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 The Major Differences Between Corporate Boot Camps & Regular Boot Camps

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RašytiTemos pavadinimas: The Major Differences Between Corporate Boot Camps & Regular Boot Camps   Št. 07 09, 2011 6:15 pm

During the past 25 years, I’ve made a lot of mistake with my corporate wellness business. It’s important to know that you shouldn’t take your existing personal training or boot camp business model into a corporate setting. Below are some major differences that you should consider as you enter the ever growing world of corporate wellness.

- Regular boot camp clients pay from their own pockets. They have to budget and assess the value of what they are getting and what else they want. Sometimes your boot camp is competing with mortgage payments and utility bills, sometimes with vacations and family member needs. The personal budget is usually a lot tighter than a corporate budget.
- The corporate client who values wellness will pay part or all of the boot camp fees. They have a budget for employee programs and benefits. The corporate client has some government and insurance perks that they can realize if they establish a program. A tipping point for the corporate client is how well you show the value, in bottom line dollars that corporations reap from their boot camps.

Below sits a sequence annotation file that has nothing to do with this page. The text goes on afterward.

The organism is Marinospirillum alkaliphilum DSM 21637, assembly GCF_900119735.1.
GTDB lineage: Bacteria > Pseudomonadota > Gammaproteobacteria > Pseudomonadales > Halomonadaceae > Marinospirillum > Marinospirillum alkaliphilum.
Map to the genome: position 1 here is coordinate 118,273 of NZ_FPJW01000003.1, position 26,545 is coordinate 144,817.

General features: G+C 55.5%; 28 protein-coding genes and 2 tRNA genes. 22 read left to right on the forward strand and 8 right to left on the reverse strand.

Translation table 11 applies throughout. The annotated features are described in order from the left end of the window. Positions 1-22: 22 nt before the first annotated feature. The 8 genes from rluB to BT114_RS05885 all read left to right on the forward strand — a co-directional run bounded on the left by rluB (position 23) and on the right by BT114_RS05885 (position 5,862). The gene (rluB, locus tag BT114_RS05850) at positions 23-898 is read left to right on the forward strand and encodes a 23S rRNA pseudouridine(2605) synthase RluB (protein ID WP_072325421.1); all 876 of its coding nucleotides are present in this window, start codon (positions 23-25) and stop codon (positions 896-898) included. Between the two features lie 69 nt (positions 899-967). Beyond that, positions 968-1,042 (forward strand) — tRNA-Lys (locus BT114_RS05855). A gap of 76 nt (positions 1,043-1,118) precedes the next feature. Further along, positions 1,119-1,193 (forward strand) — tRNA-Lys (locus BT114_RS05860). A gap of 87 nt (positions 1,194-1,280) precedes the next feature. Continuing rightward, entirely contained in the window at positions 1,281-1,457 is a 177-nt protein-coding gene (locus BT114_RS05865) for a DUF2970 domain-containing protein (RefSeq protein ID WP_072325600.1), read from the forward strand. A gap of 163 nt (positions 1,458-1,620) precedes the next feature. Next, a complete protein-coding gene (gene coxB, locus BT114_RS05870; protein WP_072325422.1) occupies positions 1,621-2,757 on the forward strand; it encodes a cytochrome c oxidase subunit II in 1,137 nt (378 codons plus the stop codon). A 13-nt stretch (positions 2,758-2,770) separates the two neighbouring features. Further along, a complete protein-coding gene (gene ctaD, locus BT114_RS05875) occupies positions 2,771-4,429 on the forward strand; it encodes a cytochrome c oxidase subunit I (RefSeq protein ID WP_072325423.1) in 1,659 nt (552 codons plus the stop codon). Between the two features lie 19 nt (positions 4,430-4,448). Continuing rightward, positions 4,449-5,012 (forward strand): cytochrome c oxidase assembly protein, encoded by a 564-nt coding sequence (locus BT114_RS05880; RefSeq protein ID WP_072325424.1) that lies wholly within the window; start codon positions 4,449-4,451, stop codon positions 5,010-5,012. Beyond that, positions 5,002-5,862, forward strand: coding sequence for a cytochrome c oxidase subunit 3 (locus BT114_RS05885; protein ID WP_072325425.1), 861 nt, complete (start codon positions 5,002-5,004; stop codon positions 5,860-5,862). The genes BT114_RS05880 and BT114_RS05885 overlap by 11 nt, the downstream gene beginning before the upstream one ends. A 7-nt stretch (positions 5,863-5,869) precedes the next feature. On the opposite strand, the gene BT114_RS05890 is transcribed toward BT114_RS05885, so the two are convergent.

- Most of our corporate accounts have an agreement where the company will pay for the program when the employee achieves measurable results – if the employee doesn’t achieve measurable results, or doesn’t show up, the employee must pay for it.

- Regular boot camp clients are just exercising for themselves, usually. They know what they want to achieve and they are working toward a fitness goal. They made the decision to join your boot camp based on their individual needs and their knowledge of those needs, as well as their desire to meet those needs.
- The corporate exercising client on the other hand, has usually been given a choice. If they join the boot camp, there is usually a reduction in their insurance premiums or co-pay. They realize that their company values a healthy workforce, and they may feel that they have in a sense, been given an implied ultimatum. The company they work for is aware of poor lifestyle choices and poor health, and this company wants change.
- The company has taken a stand in favor of a healthier workplace and healthier employees. The employee has the choice to participate. If they see everyone else around them getting in better shape, having better health, better attendance, less tardiness, and more productivity… they may feel that they won’t “fit in” anymore, and they may even perceive their chance of promotion fading if they don’t get with the program.
- There is definitely more pressure for the corporate exerciser to participate than a regular boot camper. Their reasons for participating are different than regular boot campers. There are front line workers, management personnel, telemarketers, sales people, and janitors…all working together. It’s more personal than a regular boot camp because they see each other more frequently outside the boot camp setting. They develop deeper relationships of camaraderie, friendly competition, enthusiasm and support for their fellow boot campers.
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